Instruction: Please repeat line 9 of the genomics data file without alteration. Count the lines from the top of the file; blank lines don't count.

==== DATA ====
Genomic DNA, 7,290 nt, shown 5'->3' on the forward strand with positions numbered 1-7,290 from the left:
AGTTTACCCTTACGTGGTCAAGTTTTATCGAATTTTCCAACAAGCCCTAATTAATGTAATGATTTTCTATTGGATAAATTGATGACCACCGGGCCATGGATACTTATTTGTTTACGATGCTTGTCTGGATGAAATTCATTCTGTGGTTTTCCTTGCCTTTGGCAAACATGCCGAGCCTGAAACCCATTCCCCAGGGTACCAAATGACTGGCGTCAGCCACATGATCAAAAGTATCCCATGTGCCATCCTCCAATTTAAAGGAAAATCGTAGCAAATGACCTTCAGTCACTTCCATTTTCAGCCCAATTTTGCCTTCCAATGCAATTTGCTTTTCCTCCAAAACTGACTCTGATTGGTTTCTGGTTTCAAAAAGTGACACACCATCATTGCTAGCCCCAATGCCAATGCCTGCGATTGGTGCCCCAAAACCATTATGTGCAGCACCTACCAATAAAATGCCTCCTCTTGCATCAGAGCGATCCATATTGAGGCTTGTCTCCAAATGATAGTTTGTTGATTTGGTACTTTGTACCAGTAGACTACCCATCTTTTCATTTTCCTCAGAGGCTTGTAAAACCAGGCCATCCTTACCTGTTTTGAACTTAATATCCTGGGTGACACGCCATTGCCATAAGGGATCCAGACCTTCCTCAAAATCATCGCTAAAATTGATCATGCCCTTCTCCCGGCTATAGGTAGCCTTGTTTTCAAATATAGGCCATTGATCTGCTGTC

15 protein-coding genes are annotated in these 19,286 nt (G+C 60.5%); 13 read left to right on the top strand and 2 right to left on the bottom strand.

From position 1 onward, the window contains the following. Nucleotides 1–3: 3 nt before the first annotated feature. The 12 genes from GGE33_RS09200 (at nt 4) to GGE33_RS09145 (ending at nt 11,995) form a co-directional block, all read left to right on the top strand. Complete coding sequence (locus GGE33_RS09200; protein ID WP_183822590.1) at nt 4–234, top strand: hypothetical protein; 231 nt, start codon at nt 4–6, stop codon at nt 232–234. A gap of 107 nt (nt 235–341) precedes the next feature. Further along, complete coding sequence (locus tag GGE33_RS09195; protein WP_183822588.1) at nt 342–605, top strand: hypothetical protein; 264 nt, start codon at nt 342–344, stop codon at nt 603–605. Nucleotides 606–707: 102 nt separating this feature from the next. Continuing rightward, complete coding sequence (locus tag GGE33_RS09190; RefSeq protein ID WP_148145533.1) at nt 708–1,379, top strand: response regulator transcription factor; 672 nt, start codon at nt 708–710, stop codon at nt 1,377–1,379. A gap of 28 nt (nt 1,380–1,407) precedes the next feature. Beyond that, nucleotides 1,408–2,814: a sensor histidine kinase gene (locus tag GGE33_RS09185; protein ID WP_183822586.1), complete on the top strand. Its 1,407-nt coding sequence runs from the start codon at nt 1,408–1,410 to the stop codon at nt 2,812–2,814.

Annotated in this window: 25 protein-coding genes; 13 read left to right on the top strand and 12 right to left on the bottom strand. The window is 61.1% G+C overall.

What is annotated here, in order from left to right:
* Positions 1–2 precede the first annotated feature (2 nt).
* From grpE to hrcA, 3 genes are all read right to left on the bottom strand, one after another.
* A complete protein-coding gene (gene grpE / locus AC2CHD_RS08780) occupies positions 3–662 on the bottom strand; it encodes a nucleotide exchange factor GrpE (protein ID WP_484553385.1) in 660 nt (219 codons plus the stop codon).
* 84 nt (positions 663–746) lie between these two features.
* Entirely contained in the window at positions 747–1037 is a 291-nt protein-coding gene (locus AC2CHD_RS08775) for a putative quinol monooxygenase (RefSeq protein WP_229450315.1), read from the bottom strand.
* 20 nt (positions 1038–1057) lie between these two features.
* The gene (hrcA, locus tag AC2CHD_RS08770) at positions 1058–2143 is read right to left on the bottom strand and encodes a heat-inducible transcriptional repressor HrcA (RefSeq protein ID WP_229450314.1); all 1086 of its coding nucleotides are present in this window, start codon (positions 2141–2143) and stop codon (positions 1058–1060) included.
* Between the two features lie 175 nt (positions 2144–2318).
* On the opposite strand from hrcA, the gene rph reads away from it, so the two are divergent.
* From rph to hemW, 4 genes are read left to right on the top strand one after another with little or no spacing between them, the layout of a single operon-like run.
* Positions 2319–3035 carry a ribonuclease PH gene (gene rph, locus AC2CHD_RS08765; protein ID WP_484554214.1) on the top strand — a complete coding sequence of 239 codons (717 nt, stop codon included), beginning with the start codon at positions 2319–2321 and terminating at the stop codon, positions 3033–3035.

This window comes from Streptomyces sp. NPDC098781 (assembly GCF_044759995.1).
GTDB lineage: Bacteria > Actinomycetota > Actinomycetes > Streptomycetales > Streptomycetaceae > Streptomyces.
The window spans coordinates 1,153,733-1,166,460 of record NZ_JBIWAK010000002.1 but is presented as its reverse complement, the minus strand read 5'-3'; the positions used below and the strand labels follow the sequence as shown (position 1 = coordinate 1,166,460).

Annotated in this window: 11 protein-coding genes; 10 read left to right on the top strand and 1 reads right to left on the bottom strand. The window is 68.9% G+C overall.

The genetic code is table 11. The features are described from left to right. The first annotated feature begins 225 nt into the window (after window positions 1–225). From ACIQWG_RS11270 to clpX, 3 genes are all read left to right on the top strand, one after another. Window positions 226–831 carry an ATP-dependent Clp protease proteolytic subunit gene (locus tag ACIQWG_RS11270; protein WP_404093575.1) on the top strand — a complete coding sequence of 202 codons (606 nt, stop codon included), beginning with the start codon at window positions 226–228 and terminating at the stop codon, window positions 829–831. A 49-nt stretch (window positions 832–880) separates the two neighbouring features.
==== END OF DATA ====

* A complete protein-coding gene (gene grpE / locus AC2CHD_RS08780) occupies positions 3–662 on the bottom strand; it encodes a nucleotide exchange factor GrpE (protein ID WP_484553385.1) in 660 nt (219 codons plus the stop codon).